SJCMS in rehearsals for 'The Rape of Lucretia.'Oliver Kealey

Britten’s The Rape of Lucretia received its premiere by the St John’s College Music Society (SJCMS) on Thursday night at the Palmerston Room, St John’s.

Though Britten tried hard to blend in with high society throughout his life, he was a provincial Suffolk man born and bred. This, along with his pacifist tendencies and vilification as a homosexual artist, led him to write scathing operatic allegories. The Rape of Lucretia is one of Britten’s finest examples of societal critique, telling the story of Tarquinius Sextus, the Etruscan Prince and new leader of Rome, who rapes the chaste virgin Lucretia, causing both her suicide and the fall of the Roman monarchy. A sordid tale of ancient patriarchies and the all-too-current demonisation of women and their sexual rights,  it is a moving choice for an early Lent term opera.

“The opera ends with a tutti existential question: ‘Is this it all?’”

Consisting exclusively of either professional lay-clerks or student members of Cambridge’s top collegiate choirs, the cast of just eight singers weaved enchanting vocal fabric before our eyes from spools of Britten’s most delightful writing.

Karolina Csathy as Bianca.Oliver Kealey

The versatility of these voices must be commended: the to-die-for sweetness of Lucia and Bianca’s duets to the harshness of the more declamatory passages (the opera ends with a tutti existential question: ‘Is this it all?’) was wonderful. Special mention must go to the male and female choruses, who, in addition to their weighty roles as atemporal narrators and moralising influences, sung large and taxing parts with flair. The three soldiers formed a nice sub-ensemble, and having clearly gelled with each other in rehearsal, executed their often intricately intertwined parts well. Finally, the rape scene itself was as tastefully done as one imagines it could be by Peter Lidbetter as Tarquinius and Chloe Allison as Lucretia.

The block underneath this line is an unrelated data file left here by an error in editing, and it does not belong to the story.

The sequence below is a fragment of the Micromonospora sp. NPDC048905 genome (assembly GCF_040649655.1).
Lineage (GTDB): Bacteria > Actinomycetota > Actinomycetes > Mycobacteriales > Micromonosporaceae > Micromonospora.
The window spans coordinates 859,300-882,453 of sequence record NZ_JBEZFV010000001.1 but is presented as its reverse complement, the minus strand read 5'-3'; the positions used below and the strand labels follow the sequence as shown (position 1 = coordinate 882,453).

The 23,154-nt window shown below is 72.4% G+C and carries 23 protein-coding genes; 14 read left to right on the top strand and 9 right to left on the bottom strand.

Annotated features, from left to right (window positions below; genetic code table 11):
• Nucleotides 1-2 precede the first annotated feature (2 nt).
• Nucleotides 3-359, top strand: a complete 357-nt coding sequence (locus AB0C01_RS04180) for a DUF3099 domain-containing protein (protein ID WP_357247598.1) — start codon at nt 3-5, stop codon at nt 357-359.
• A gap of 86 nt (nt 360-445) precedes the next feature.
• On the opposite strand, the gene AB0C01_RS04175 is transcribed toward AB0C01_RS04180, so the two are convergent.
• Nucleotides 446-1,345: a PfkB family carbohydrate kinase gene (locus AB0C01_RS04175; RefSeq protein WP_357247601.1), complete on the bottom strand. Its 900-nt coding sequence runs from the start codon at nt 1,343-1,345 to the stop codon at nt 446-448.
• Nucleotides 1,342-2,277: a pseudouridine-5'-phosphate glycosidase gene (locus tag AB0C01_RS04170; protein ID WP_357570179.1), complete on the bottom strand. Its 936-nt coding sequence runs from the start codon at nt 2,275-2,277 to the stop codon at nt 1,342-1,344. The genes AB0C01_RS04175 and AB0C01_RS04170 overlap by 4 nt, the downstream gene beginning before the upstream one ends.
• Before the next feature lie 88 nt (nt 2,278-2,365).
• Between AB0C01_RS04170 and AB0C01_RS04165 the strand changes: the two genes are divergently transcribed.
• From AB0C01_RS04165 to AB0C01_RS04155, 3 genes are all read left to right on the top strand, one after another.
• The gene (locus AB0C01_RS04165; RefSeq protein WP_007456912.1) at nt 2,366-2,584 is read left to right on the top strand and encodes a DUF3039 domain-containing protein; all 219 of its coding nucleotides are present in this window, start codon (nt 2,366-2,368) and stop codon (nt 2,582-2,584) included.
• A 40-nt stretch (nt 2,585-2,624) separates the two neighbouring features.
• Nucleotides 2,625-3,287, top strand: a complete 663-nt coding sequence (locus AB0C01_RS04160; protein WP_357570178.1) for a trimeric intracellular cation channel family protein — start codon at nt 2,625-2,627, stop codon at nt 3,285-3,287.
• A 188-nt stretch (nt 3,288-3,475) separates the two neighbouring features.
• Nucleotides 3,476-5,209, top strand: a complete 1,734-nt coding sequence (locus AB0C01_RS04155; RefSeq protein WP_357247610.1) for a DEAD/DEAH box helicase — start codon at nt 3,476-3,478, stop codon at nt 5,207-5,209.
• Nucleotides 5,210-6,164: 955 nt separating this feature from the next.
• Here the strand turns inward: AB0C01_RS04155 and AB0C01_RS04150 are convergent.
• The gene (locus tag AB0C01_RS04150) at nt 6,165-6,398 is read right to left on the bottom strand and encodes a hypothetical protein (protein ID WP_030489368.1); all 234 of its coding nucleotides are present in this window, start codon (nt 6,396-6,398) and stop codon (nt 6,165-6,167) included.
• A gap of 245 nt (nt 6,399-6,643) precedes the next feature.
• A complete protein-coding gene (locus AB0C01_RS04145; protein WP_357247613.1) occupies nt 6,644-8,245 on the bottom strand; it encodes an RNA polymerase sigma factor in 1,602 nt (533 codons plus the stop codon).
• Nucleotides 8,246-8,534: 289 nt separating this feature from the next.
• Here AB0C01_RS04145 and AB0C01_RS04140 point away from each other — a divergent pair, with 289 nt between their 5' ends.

The direction was cool and understated, but the effects it produced were all more striking for it. Nicole Lau’s directorial fingerprints notably included the post-rape ensemble number with Lucia, Bianca, Junius and Collatinus, who Lau had form and reform one line, front of stage, as they lamented the tragedy of Lucretia’s rape with dynamic gestures, and the opening scene in which the drunkard revelling soldiers freeze into tableaux while the male chorus seems to plant the seed for the violation to come. There was a particularly memorable moment during one such freeze-frame in which Junius (Saran Suebsantiwongse) stared out into the audience with defiant intensity, drawing the whole room in – and especially me, at whom he decided to smoulder.

“Britten’s opera about a virgin woman’s rape by a serial philanderer and hated plutocrat has never seemed more relevant.”

The bespoke chamber orchestra – a regular feature of Britten’s operatic output – was in fine form. Whether they were giving a lilting, pastoral accompaniment to the female characters’ lullaby to their mistress, Lucretia, or unleashing tumults of violent sound as Tarquinius raped her, the players never failed to create the deeply evocative, enchanting sound worlds for which Britten’s orchestration is so well-loved. Things to look out for in the orchestra include the beautiful and always idiomatic harp writing throughout (Britten wrote a suite for the instrument), and versatile use of piano sonorities (Britten himself was a peerless pianist), played, of course, by conductor and musical director Stephanie Childress.

With the ink hardly dry on an executive order sending women’s reproductive rights back to before the sexual revolution – this from the leader of the free world, no less – Britten’s opera about a virgin woman’s rape by a serial philanderer and hated plutocrat has never seemed more relevant. And when such a relevant opera is pulled off with such intoxicating singing, staging and directorship – and all yours for a fiver! There is simply no excuse not to turn up and marvel.

Tickets are still available for the final performance tonight, 8pm, the Palmerston Room, St John’s College

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